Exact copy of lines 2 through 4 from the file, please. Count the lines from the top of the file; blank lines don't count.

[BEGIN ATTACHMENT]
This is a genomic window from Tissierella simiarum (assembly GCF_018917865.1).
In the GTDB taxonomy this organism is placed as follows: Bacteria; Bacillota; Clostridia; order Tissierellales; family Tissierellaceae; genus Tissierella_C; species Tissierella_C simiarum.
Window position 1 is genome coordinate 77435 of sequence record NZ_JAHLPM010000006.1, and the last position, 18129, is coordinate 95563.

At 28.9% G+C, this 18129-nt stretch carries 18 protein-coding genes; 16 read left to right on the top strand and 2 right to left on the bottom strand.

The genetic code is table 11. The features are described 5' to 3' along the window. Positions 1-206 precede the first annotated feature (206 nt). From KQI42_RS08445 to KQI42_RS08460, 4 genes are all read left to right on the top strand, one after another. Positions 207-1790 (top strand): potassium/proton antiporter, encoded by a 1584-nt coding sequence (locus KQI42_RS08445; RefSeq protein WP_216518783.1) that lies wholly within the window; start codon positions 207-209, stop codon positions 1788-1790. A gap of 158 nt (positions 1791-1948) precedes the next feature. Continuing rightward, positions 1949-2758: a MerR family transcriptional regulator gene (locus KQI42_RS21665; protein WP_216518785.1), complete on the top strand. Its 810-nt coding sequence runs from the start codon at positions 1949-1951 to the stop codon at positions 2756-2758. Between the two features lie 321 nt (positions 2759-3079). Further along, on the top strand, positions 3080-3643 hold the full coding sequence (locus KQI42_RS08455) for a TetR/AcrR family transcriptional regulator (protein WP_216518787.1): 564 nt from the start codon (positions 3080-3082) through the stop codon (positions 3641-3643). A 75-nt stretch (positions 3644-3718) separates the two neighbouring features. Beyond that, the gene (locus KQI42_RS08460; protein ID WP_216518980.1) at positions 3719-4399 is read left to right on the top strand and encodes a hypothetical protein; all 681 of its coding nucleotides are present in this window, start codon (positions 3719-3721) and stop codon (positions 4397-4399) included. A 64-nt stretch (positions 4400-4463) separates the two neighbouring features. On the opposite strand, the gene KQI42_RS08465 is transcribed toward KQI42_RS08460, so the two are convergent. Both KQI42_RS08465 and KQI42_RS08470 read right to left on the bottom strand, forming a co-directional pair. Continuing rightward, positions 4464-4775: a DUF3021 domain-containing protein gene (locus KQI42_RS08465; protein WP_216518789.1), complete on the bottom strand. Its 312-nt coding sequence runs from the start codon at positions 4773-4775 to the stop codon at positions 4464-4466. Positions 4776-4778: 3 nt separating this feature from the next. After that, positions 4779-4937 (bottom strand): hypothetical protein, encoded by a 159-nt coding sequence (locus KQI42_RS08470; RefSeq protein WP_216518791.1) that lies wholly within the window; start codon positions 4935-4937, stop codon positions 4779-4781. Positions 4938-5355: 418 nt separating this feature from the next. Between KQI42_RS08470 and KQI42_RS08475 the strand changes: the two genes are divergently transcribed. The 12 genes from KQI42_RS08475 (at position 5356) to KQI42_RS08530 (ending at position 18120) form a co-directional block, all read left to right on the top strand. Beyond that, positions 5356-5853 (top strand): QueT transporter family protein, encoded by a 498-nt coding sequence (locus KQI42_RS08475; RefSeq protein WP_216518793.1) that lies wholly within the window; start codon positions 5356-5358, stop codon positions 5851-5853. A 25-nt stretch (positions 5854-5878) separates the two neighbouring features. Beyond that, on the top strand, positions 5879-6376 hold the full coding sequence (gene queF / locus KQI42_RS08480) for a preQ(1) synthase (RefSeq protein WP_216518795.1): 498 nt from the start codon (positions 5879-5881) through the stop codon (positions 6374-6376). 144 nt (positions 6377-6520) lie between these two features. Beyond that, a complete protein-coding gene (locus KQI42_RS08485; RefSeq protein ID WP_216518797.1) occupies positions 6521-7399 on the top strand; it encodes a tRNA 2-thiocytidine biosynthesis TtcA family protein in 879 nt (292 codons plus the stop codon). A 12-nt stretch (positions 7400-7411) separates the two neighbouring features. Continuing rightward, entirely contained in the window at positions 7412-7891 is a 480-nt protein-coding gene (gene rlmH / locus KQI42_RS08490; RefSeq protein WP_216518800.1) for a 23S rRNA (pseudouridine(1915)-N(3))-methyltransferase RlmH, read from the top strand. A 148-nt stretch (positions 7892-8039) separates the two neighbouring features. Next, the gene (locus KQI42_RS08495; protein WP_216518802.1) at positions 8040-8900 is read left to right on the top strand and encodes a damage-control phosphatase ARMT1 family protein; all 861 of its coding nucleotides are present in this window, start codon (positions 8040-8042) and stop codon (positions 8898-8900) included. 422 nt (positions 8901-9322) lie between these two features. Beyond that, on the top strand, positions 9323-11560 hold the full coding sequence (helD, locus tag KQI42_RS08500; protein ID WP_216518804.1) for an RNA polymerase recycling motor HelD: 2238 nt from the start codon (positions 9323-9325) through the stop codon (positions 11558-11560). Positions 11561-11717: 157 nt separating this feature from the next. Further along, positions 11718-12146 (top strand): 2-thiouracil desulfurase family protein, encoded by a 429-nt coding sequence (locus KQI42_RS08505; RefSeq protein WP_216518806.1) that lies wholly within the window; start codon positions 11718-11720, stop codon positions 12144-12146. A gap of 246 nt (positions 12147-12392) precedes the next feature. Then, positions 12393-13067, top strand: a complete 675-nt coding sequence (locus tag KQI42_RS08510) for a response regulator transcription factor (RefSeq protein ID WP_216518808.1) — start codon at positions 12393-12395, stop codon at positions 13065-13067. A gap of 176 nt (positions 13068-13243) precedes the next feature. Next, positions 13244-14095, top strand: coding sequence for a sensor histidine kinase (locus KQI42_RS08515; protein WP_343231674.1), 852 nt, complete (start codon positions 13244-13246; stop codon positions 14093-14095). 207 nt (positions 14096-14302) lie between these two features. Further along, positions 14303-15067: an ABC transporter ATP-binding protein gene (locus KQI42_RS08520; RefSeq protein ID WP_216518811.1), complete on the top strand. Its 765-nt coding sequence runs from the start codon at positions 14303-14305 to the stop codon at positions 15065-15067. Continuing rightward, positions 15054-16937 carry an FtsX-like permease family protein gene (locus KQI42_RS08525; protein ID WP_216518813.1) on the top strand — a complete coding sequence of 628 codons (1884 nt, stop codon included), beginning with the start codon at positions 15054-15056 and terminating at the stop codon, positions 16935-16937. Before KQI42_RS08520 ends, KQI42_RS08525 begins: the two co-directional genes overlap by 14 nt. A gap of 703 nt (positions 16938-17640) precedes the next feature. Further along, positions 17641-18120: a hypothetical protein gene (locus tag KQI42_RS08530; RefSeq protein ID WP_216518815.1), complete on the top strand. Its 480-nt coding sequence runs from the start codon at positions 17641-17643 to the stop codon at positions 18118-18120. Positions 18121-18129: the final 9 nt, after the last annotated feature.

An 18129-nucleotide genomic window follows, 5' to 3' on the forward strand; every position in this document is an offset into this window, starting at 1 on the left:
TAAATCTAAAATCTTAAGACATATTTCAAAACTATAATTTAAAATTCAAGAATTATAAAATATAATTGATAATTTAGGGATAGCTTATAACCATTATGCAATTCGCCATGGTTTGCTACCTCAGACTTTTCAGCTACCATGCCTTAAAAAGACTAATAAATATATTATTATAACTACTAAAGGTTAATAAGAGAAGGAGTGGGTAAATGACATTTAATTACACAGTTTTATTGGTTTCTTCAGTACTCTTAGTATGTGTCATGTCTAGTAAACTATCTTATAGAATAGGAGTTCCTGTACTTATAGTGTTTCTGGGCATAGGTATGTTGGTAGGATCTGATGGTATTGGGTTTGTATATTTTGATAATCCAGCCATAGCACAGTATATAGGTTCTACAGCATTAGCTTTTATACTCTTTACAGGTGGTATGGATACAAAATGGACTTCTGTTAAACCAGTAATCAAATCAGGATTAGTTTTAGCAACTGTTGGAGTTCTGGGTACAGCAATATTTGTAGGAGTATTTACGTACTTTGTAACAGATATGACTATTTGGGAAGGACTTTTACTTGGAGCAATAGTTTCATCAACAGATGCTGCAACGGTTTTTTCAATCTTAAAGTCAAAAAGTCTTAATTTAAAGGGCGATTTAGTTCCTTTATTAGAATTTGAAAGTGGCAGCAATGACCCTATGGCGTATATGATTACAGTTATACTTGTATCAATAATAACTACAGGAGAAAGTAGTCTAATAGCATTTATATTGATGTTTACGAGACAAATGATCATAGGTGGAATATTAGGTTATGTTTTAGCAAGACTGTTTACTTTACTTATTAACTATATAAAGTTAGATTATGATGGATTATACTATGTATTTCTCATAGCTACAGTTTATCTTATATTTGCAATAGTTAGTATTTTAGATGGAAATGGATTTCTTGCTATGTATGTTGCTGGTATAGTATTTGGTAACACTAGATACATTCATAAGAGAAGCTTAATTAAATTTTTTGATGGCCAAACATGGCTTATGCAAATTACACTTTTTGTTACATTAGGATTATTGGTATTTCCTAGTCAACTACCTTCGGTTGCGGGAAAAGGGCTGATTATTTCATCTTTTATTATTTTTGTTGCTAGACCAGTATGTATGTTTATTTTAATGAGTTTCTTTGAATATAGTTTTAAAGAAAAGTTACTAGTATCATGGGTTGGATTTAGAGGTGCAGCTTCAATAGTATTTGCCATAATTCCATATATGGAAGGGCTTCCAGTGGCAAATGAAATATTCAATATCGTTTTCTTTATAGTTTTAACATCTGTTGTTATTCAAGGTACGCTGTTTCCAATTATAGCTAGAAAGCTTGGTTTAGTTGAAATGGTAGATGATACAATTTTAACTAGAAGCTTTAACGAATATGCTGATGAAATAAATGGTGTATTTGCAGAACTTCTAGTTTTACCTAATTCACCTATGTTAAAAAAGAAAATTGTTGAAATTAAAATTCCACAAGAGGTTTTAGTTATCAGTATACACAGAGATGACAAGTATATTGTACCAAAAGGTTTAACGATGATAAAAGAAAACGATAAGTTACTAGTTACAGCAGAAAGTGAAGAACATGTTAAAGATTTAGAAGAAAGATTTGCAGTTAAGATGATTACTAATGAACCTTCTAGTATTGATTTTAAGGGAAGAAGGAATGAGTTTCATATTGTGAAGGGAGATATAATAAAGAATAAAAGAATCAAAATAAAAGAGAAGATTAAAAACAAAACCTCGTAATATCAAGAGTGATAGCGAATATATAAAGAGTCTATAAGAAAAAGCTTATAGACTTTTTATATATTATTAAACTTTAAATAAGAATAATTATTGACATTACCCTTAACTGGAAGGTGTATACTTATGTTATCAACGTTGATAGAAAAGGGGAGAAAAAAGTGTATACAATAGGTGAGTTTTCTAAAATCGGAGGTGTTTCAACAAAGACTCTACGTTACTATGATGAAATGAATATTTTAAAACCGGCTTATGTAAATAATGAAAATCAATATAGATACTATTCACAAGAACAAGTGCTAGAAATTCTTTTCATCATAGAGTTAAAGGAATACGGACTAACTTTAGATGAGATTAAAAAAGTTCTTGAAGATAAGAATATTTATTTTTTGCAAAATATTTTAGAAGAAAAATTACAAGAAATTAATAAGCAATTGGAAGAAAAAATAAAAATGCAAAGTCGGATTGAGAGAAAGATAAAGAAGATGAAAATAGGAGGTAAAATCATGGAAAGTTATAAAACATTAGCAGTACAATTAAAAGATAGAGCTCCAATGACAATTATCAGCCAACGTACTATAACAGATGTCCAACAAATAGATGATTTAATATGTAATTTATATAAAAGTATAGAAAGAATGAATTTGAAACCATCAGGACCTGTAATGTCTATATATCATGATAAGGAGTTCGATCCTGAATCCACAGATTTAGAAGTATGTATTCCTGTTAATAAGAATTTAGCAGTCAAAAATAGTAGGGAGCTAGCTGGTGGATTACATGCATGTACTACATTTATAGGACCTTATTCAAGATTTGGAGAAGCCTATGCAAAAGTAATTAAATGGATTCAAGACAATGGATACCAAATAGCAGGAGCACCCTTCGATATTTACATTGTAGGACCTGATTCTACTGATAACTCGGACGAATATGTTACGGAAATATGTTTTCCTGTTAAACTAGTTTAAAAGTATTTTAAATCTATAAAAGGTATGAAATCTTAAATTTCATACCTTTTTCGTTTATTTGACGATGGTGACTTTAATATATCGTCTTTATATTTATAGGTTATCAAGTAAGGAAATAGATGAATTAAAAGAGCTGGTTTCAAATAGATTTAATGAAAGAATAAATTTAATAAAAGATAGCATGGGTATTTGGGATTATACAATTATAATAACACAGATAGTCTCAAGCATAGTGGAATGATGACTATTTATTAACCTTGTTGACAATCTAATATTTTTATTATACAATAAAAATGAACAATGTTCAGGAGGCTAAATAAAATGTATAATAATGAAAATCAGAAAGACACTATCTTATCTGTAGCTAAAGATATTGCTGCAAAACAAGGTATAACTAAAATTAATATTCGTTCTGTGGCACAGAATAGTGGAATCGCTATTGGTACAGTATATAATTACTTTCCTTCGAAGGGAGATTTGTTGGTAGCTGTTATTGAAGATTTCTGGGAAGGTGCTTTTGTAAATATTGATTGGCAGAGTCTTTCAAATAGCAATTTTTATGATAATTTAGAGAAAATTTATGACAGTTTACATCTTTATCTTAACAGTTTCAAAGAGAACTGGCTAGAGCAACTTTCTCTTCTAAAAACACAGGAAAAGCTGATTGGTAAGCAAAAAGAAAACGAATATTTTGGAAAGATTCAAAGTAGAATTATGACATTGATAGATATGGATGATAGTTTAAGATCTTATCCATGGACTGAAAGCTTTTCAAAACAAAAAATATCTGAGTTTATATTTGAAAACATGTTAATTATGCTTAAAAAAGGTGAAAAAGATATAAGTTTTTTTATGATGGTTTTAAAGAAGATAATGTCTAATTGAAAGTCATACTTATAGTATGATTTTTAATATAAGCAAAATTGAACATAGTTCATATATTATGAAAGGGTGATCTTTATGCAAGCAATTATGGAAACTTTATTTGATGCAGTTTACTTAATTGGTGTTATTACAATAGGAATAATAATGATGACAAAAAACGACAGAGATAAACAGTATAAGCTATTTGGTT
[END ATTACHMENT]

In the GTDB taxonomy this organism is placed as follows: Bacteria; Bacillota; Clostridia; order Tissierellales; family Tissierellaceae; genus Tissierella_C; species Tissierella_C simiarum.
Window position 1 is genome coordinate 77435 of sequence record NZ_JAHLPM010000006.1, and the last position, 18129, is coordinate 95563.

At 28.9% G+C, this 18129-nt stretch carries 18 protein-coding genes; 16 read left to right on the top strand and 2 right to left on the bottom strand.